The coronavirus (COVID-19) outbreak has left people around the world wondering whether they should cancel or postpone pending travel plans. If you’re one of the many people feeling anxious about an upcoming trip, remember that while your decision to stay or go should always prioritize safety, you should remain up to date on the latest developments of coronavirus.
Here’s what travelers need to know in light of the current outbreak. The Lonely Planet reports.
Should you cancel your travel plans?
The trajectory of the outbreak is ever-changing, and for many, that may make the uncertainty of future travel difficult to plan. For those who’ve already booked trips to an affected area, check the cancellation policies for upcoming reservations. If there are cancellation windows to avoid payment penalties, mark them in your calendar and reassess the situation once it’s time.
Many airlines around the world are discontinuing flights to China, with US-based companies like United, Delta and American suspending travel to the region through the end of April. Be sure to check your airline’s policy concerning travel waivers and rebooking flights.
The CDC recommends travelers reconsider cruise ship voyages to or from Asian countries. If you’re planning a trip with Norwegian Cruise Lines, don’t worry – the company is canceling or rerouting all cruises to Asia through the summer season. For others, the Cruise Lines International Association, which accounts for 90% of all ocean-based boats, has enhanced screening measures for passengers and canceled or rerouted Asia-based excursions.
If you’ve yet to book travel for 2020, arm yourself with travel insurance. A “Cancel For Any Reason” (CFAR) travel insurance policy ensures travelers receive 50-75% of a trip’s prepaid costs in the event a cancellation isn’t covered under standard protections.
At the moment, any travel includes some risk of contracting coronavirus. While many countries have not yet reported coronavirus, that could change quickly, and high-traffic areas such as airports and train stations pose higher risks. Remember to wash your hands regularly with soap and warm water. But that’s just business as usual.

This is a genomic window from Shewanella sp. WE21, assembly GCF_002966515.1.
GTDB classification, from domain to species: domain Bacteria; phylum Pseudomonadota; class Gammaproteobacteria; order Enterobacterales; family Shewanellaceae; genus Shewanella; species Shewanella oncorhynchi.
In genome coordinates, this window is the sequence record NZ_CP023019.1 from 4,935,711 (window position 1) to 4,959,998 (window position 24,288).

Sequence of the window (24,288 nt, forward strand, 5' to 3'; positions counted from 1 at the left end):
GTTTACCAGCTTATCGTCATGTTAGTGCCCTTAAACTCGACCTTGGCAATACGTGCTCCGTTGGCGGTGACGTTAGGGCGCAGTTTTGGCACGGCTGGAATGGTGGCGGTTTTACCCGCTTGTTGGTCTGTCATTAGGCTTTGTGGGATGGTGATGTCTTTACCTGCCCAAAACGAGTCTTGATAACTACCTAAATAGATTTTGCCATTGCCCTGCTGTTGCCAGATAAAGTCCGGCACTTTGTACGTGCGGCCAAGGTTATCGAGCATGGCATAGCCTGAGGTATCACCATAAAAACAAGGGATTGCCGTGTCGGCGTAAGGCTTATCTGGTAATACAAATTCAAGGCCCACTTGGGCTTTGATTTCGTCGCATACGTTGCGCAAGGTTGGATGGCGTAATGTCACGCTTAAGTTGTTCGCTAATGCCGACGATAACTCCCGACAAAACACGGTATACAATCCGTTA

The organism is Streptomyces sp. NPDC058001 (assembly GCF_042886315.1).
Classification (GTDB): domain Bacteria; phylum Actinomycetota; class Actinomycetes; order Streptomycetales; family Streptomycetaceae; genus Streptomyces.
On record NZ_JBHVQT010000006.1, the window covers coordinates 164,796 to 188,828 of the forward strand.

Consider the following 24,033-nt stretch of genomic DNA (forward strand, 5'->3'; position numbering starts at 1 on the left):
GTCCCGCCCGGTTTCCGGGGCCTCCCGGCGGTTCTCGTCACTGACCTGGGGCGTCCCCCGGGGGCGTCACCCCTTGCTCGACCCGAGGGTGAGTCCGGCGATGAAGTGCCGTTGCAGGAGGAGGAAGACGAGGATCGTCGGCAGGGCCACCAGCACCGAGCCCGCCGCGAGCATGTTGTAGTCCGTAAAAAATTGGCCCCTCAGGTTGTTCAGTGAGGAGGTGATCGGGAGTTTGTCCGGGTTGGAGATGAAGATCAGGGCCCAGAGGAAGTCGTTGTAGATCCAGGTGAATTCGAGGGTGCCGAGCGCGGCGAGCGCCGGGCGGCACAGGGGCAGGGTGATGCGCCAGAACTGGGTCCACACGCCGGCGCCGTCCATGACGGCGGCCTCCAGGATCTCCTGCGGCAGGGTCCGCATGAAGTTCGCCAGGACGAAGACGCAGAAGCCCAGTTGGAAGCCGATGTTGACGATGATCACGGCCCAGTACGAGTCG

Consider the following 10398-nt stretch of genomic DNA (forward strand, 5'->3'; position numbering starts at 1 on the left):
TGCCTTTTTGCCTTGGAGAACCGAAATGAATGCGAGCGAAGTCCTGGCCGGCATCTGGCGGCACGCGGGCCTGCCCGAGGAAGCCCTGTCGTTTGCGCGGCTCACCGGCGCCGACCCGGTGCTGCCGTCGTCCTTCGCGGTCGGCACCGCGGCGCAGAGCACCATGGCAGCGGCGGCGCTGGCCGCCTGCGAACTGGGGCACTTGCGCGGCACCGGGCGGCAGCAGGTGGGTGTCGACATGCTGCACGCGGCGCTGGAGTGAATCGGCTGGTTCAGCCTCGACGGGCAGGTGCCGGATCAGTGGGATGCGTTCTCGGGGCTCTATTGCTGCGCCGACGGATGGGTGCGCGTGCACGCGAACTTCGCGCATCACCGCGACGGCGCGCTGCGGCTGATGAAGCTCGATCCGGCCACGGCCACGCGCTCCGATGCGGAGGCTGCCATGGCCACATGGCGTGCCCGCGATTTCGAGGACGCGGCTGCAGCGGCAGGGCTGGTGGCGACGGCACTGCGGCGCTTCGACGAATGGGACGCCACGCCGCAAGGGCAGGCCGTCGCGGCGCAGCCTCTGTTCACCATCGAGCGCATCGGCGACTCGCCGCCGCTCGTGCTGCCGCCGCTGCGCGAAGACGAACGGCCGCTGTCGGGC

Where you can find up-to-date travel information concerning coronavirus?
Regardless of location, it’s always wise for travelers to consult the websites of their intended destination for advisories and cancellations. The CDC regularly updates their site with health-related travel recommendations; the New York Times has an interactive map tracking the global spread of the outbreak. WHO is a treasure trove of information that offers regular updates on the status of coronavirus cases around the world and answers questions for people concerned to travel during the outbreak.
Where should you avoid traveling?
Those with the highest risk of exposure to coronavirus are people in China or those who have recently traveled there. Health care workers and close contacts of the sick have the highest risk of infection. People who’ve returned from China more than 14 days ago and are asymptomatic are not infected and cannot spread the virus.
To avoid infection, the Centers for Disease Control and Prevention (CDC) currently recommends forgoing all non-essential travel to China, the epicenter of the outbreak, and South Korea, where the affected areas offer limited access to proper medical care.
Coronavirus disease 2019 (COVID-19) is a respiratory illness that spreads from person to person. Around 80% of people recover without requiring special treatment. The virus, which first appeared in Wuhan, China, has since spread to 38 countries. Of the roughly 82,000 reported cases, China accounts for 78,000. Older people and those with preexisting conditions – including high blood pressure, heart disease, and diabetes – are the most likely to develop a severe illness as a result of coronavirus.
According to the World Health Organization (WHO), there have been nearly 2,800 coronavirus-related deaths and nearly 28,000 recoveries as of February 26th. The fatality rate in Wuhan is between 2% and 4%, and 0.7% elsewhere – a statistic significantly lower than two other recent coronavirus epidemics. SARS, identified in 2003, has a fatality rate or 10%; MERS, identified in 2012, has a fatality rate of 35%.
By Asia Insider